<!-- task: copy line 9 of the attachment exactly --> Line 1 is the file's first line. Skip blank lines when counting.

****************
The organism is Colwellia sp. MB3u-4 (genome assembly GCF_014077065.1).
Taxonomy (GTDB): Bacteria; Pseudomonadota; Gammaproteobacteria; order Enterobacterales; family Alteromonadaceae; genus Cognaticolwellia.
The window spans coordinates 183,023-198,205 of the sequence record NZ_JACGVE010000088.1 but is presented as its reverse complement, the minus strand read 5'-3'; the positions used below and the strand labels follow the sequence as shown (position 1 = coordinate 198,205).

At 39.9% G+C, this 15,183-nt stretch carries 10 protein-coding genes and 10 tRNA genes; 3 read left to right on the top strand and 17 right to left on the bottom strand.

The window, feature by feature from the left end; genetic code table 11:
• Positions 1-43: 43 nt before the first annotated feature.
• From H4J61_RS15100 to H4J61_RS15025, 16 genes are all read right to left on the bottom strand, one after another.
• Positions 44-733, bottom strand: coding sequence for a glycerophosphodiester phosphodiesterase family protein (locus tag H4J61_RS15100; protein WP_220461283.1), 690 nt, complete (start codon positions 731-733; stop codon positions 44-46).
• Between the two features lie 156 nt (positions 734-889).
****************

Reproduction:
• Between the two features lie 156 nt (positions 734-889).